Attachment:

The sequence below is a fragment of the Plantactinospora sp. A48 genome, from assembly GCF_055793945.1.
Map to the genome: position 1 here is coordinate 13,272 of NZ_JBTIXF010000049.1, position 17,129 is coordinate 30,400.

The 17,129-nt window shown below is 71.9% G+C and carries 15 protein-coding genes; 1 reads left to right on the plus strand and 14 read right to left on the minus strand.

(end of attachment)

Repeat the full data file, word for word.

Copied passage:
The sequence below is a fragment of the Plantactinospora sp. A48 genome, from assembly GCF_055793945.1.
Map to the genome: position 1 here is coordinate 13,272 of NZ_JBTIXF010000049.1, position 17,129 is coordinate 30,400.

The 17,129-nt window shown below is 71.9% G+C and carries 15 protein-coding genes; 1 reads left to right on the plus strand and 14 read right to left on the minus strand.